To Do Today: Arnold Arboretum a Must-See for Botanists and Birders Alike
North America’s oldest public arboretum is a living museum
This article was updated on August 2, 2019.
With 281 acres in Boston’s Jamaica Plain, the Arnold Arboretum of Harvard University, North America’s oldest public arboretum, is a botanist’s paradise. The park features approximately 15,000 plants—many of them rare—that have been gathered from around the world. It also attracts birders who are drawn to the huge number of bird species that gather there throughout the year. In fact, the arboretum offers a checklist that includes 187 bird species sighted over the past 100 years. Compiled by longtime arboretum volunteer Robert Mayer in 2006 and revised in 2014, the list classifies species by season and grades them from abundant to rare.
In summer, birders can spot red-tailed hawks, eastern kingbirds, northern mockingbirds, northern cardinals, song sparrows, goldfinches, and mourning doves, and they have a slim but real chance of sighting some feathered rarities, including the blue-winged warbler, peregrine falcon, or yellow-billed cuckoo.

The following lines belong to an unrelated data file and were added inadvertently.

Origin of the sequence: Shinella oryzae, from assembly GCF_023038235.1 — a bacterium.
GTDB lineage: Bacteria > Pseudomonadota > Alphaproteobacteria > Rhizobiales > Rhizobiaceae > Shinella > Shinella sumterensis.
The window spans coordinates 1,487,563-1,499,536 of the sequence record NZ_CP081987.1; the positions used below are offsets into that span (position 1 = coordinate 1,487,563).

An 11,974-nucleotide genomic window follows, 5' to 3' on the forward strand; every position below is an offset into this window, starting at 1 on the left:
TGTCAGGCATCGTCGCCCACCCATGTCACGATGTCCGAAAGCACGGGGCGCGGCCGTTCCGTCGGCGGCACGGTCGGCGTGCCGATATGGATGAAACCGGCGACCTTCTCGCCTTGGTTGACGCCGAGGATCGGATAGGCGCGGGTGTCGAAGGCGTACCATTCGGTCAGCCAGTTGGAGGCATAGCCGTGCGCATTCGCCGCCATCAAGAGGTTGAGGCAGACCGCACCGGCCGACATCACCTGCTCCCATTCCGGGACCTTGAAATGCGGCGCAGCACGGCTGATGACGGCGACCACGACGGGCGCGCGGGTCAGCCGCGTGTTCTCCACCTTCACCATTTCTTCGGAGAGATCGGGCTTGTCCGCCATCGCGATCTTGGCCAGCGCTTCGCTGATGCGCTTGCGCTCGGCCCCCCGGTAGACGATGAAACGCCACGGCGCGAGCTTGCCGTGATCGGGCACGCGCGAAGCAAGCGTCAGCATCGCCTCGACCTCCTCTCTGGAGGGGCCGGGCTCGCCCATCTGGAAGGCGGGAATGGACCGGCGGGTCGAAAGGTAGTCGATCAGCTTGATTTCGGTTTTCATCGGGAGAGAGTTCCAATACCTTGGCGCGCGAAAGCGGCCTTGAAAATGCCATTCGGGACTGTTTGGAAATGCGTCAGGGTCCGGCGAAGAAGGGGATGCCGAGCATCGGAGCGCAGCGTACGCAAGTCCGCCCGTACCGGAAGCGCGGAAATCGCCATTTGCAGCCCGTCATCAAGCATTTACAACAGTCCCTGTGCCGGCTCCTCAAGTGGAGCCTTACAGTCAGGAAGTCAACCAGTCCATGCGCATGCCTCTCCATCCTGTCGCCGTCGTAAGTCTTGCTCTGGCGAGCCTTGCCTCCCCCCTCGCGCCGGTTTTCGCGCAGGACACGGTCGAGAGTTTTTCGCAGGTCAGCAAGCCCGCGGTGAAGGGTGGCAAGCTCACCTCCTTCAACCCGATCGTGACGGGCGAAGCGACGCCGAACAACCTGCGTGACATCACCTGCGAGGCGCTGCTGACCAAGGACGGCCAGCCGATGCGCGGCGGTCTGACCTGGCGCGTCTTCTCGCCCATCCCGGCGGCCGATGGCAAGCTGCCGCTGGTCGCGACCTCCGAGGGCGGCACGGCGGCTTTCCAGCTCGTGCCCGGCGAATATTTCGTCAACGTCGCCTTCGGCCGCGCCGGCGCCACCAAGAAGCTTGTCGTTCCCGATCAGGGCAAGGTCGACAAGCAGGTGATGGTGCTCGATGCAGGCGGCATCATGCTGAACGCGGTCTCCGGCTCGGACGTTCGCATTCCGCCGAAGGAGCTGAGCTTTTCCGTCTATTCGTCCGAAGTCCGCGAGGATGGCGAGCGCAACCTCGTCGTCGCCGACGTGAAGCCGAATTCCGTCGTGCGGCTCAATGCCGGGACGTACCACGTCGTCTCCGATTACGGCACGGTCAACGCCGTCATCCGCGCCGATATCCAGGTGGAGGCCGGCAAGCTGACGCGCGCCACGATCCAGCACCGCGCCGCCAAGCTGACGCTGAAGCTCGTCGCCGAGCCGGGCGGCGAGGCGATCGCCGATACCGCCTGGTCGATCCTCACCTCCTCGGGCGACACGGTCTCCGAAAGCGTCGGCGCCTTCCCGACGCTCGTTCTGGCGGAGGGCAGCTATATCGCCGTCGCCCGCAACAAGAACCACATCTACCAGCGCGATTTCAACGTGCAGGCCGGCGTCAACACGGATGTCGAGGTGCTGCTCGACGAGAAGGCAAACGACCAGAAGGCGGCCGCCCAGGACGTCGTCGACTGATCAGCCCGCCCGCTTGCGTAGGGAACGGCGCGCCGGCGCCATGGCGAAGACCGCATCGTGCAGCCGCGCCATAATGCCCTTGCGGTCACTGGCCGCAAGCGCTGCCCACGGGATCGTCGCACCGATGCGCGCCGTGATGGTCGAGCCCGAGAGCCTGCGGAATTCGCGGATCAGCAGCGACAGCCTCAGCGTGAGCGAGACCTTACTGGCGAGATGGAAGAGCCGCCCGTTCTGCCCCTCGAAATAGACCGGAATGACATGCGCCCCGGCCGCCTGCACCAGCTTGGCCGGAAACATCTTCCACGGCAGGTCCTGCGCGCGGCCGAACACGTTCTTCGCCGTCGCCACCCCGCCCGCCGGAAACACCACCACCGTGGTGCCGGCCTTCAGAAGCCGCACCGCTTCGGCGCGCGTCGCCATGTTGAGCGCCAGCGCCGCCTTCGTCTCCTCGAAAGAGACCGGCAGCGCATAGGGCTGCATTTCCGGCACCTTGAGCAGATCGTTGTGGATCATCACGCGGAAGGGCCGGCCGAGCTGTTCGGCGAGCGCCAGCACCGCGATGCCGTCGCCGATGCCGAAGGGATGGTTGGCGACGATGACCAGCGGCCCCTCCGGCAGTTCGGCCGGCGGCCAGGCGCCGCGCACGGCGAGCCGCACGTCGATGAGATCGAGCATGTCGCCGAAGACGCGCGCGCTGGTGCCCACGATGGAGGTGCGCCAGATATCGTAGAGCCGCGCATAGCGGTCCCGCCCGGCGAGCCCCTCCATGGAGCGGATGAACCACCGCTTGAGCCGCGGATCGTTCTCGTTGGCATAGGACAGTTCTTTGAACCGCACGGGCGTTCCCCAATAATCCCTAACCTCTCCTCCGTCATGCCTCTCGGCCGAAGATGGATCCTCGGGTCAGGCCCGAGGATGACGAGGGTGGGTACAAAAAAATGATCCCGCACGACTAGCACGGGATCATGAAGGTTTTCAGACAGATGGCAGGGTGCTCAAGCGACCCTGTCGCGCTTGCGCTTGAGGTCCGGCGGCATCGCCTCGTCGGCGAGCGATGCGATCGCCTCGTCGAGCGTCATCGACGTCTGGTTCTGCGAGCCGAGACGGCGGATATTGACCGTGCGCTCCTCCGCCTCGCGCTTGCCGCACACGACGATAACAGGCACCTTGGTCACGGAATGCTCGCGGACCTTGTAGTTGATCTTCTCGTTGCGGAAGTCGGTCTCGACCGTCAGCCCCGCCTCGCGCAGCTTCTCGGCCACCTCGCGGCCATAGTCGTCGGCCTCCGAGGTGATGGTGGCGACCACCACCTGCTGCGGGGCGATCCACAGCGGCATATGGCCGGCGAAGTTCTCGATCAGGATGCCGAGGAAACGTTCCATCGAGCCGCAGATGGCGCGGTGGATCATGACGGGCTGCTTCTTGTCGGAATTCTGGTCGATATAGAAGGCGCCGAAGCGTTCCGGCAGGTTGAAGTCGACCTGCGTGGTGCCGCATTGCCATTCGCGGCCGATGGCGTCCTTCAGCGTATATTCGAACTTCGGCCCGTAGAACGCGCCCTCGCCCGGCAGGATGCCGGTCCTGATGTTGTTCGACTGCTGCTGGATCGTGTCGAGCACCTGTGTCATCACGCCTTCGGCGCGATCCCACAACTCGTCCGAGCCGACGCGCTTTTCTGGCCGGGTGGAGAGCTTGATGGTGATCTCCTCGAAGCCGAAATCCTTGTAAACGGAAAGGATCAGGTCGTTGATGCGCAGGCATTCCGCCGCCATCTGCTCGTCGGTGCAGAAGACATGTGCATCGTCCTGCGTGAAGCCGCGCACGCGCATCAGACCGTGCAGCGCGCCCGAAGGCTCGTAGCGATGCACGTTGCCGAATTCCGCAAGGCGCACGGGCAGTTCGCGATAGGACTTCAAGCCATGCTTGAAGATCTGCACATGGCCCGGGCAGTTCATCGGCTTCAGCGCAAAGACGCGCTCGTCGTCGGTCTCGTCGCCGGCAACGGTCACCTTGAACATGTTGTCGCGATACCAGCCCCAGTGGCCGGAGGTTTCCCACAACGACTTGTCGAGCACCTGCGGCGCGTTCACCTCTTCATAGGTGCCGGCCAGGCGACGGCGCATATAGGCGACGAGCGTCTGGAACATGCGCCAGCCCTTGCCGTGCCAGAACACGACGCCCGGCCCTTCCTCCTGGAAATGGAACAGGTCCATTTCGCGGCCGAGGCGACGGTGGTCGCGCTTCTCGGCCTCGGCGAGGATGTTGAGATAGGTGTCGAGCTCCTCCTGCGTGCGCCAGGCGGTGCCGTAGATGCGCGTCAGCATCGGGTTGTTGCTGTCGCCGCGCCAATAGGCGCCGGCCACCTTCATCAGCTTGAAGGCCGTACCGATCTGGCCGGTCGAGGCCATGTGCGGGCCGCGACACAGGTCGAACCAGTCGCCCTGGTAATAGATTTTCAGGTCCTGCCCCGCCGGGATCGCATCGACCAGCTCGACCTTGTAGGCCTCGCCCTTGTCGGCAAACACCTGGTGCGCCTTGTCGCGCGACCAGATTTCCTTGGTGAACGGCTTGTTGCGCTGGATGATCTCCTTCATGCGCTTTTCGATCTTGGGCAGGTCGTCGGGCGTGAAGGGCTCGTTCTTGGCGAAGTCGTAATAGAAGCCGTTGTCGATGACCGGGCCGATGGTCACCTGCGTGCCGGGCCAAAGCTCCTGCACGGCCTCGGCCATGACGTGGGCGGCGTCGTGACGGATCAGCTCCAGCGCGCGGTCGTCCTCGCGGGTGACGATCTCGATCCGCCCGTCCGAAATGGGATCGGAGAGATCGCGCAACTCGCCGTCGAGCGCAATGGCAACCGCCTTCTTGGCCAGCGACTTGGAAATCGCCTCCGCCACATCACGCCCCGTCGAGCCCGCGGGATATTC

The arboretum was established on an old farmstead left to Harvard College by Boston merchant Benjamin Bussey in 1872 for the scientific study of trees, and funded under the will of New Bedford businessman James Arnold, who left money for an arboretum. In 1882 the land was deeded by Harvard to the city of Boston and is operated by Harvard under a 1,000-year lease.
Today, the arboretum is a leading educational and scientific institution and a National Historic Landmark. It is part of Boston’s meandering chain of ponds, forest, and fields known as the Emerald Necklace, a park system designed by 19th-century landscape architect Frederick Law Olmsted, best known for creating New York City’s Central Park.
An enchanting, leashed dog-friendly place to walk, the Arnold Arboretum welcomes visitors from sunrise to sunset every day of the year and is closed to cars except by permit for people with special needs. Those interested in the fauna, flora, and history of the arboretum can stop at the visitor center (open daily from 10 am to 5 pm, closed Wednesdays) in the Hunnewell Building.
The Arnold Arboretum, located on the Arborway in Jamaica Plain, Mass., is open daily from sunrise to sunset. There is no admission charge, but you can make donations to support the arboretum. Find directions here. To learn more about the arboretum, visit their website.